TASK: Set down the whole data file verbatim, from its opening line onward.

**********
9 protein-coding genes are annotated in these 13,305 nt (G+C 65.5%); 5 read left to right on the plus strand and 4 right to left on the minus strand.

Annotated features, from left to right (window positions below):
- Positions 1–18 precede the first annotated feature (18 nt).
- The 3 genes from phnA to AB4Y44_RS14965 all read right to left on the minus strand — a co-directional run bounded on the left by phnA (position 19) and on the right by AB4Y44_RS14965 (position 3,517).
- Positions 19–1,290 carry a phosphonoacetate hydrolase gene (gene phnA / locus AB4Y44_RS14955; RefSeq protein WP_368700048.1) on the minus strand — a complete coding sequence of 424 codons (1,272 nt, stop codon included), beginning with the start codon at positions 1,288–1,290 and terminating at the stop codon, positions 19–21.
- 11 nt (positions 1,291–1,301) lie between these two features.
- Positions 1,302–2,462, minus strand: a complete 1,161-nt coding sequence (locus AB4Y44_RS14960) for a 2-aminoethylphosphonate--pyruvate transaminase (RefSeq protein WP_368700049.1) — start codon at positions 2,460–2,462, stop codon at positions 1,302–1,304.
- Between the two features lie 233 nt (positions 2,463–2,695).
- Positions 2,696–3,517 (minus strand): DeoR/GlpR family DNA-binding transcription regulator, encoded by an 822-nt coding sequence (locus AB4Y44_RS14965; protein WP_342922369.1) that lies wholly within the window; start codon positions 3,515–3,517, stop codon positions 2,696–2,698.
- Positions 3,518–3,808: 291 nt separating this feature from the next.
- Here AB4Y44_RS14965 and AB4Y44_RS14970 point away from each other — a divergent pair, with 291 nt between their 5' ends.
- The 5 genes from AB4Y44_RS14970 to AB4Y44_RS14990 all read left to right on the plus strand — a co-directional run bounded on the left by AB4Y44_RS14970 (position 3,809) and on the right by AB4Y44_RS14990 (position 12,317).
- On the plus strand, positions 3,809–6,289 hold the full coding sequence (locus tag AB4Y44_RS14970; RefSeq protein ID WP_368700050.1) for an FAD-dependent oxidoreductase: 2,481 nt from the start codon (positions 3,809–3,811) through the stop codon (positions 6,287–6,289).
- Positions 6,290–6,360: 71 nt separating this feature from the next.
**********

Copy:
9 protein-coding genes are annotated in these 13,305 nt (G+C 65.5%); 5 read left to right on the plus strand and 4 right to left on the minus strand.

Annotated features, from left to right (window positions below):
- Positions 1–18 precede the first annotated feature (18 nt).
- The 3 genes from phnA to AB4Y44_RS14965 all read right to left on the minus strand — a co-directional run bounded on the left by phnA (position 19) and on the right by AB4Y44_RS14965 (position 3,517).
- Positions 19–1,290 carry a phosphonoacetate hydrolase gene (gene phnA / locus AB4Y44_RS14955; RefSeq protein WP_368700048.1) on the minus strand — a complete coding sequence of 424 codons (1,272 nt, stop codon included), beginning with the start codon at positions 1,288–1,290 and terminating at the stop codon, positions 19–21.
- 11 nt (positions 1,291–1,301) lie between these two features.
- Positions 1,302–2,462, minus strand: a complete 1,161-nt coding sequence (locus AB4Y44_RS14960) for a 2-aminoethylphosphonate--pyruvate transaminase (RefSeq protein WP_368700049.1) — start codon at positions 2,460–2,462, stop codon at positions 1,302–1,304.
- Between the two features lie 233 nt (positions 2,463–2,695).
- Positions 2,696–3,517 (minus strand): DeoR/GlpR family DNA-binding transcription regulator, encoded by an 822-nt coding sequence (locus AB4Y44_RS14965; protein WP_342922369.1) that lies wholly within the window; start codon positions 3,515–3,517, stop codon positions 2,696–2,698.
- Positions 3,518–3,808: 291 nt separating this feature from the next.
- Here AB4Y44_RS14965 and AB4Y44_RS14970 point away from each other — a divergent pair, with 291 nt between their 5' ends.
- The 5 genes from AB4Y44_RS14970 to AB4Y44_RS14990 all read left to right on the plus strand — a co-directional run bounded on the left by AB4Y44_RS14970 (position 3,809) and on the right by AB4Y44_RS14990 (position 12,317).
- On the plus strand, positions 3,809–6,289 hold the full coding sequence (locus tag AB4Y44_RS14970; RefSeq protein ID WP_368700050.1) for an FAD-dependent oxidoreductase: 2,481 nt from the start codon (positions 3,809–3,811) through the stop codon (positions 6,287–6,289).
- Positions 6,290–6,360: 71 nt separating this feature from the next.